Christine Cleary Kimpel, PhD, RN, MA
Postdoctoral Research Fellow, School of Nursing
Dr. Kimpel is a Postdoctoral Research Fellow at Vanderbilt University. She attended Kent State University, earning her BSN and MA in philosophy, focusing on healthcare ethics. Several end-of-life patient experiences as a burn and palliative care nurse motivated her to complete a Ph.D. in Nursing Science at the Vanderbilt University School of Nursing. Dr. Kimpel’s research centers around patient and family autonomy and equity for marginalized populations. Her current work explores associations of resilience and childhood experiences with advance care planning among affordable housing residents to build tailored interventions and implementation strategies.
Joseph Starnes, MD, MPH
Pediatric Cardiology Fellow
Dr. Starnes is a Pediatric Cardiology Fellow at Vanderbilt University Medical Center. He received his MD and MPH from the Vanderbilt University School of Medicine. He then completed residency in Pediatrics, including the global health training program, at the Monroe Carell Jr. Children's Hospital at Vanderbilt. Dr. Starnes’s research focuses on racial and global disparities in the care of children with heart disease. His current research project aims to quantify racial disparities in the efficacy of pulse oximetry screening for critical congenital heart disease and create improved screening algorithms to improve equity.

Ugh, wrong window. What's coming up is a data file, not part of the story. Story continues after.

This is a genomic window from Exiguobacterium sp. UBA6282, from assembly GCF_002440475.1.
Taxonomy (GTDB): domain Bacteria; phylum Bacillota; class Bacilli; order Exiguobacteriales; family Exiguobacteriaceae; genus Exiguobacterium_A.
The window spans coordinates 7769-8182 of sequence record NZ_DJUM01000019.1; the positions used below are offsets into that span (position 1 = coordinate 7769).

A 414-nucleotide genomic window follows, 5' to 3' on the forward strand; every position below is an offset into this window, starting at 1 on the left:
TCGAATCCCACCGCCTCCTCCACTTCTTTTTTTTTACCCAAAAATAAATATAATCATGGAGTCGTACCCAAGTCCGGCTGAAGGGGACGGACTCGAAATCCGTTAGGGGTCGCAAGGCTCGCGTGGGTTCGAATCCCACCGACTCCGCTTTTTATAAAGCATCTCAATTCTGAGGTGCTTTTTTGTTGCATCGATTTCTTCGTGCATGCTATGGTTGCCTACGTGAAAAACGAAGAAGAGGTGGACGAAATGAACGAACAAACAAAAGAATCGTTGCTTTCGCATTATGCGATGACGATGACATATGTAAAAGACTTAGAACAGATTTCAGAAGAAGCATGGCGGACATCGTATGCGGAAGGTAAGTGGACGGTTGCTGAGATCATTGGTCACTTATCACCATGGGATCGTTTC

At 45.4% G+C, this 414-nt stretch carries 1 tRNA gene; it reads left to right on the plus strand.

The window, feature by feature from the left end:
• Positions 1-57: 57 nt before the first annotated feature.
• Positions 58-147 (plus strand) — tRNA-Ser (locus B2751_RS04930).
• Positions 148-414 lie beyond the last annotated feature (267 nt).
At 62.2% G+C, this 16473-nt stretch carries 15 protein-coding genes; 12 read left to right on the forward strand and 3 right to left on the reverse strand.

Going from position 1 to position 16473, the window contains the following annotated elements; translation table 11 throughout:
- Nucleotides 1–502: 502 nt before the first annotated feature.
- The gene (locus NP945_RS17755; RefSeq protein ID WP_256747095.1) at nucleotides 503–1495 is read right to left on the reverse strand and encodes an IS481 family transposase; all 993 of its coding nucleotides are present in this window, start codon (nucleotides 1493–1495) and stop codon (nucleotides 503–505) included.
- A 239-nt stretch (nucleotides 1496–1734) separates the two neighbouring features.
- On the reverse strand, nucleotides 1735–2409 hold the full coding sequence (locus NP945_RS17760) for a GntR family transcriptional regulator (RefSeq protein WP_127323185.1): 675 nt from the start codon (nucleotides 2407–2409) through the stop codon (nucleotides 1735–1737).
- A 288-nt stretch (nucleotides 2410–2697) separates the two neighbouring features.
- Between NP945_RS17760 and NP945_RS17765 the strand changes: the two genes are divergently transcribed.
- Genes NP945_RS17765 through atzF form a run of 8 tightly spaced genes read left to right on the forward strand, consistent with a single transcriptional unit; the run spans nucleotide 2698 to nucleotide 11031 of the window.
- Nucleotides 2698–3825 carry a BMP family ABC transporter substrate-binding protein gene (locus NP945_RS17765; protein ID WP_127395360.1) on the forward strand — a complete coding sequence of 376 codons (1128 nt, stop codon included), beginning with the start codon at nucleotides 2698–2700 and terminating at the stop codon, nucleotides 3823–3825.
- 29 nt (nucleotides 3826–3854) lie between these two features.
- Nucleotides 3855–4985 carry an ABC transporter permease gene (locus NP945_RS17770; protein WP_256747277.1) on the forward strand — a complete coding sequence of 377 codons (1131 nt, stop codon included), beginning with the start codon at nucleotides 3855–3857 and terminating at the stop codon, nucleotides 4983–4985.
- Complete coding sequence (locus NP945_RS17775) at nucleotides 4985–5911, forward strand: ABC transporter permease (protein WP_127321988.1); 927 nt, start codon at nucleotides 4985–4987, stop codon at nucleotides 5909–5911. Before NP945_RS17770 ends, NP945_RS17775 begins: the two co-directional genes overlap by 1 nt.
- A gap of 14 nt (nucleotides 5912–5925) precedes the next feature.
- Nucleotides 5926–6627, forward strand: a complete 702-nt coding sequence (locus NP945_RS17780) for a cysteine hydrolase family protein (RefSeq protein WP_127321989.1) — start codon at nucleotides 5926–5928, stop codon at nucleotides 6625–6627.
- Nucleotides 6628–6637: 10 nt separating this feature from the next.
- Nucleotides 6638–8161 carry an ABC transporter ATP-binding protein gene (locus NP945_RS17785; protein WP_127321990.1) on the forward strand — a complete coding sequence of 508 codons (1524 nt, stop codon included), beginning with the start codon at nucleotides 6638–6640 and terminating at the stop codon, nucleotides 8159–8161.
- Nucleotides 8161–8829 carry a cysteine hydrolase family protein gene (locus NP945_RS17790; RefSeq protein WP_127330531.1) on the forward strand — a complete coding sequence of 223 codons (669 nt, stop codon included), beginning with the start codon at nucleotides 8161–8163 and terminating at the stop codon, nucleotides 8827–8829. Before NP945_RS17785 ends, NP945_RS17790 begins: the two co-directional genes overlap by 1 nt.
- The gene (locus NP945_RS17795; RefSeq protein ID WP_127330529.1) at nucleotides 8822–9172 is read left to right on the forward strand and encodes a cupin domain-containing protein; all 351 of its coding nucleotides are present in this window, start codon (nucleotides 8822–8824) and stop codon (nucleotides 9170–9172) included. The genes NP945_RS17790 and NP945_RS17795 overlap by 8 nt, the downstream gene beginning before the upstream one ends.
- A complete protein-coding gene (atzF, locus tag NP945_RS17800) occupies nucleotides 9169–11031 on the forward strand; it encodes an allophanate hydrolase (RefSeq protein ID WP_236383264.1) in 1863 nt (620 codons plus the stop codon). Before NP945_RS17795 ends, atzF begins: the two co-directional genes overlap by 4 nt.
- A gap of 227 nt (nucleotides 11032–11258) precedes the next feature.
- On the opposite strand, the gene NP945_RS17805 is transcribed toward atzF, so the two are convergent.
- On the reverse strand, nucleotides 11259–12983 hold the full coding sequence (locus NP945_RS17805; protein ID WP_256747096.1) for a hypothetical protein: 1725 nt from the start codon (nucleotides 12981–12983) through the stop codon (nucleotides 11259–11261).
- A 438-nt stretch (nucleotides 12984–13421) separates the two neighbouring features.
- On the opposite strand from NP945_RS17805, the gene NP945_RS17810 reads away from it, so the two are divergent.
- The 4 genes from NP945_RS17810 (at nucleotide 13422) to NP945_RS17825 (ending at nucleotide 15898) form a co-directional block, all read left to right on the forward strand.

Nadia Syed, DO
Pediatric Hematology & Oncology Fellow
Dr. Syed is a Pediatric Hematology/Oncology Fellow at Monroe Carell Jr. Children's Hospital at Vanderbilt. She received her DO at A.T. Still Kirksville College of Osteopathic Medicine. She completed her residency training at the University of Texas at Houston, then stayed an additional year to serve as Chief Resident. Dr. Syed's research is focused on identifying health disparities in pediatric oncology patients receiving cancer treatment in the setting of increasing financial cost with advancements in therapy. Her current research project will focus on better understanding how social determinants of health, insurance status, and financial toxicity impact outcomes for children with cancer in order to develop an evidence-based approach to improve cancer health equity in the pediatric population.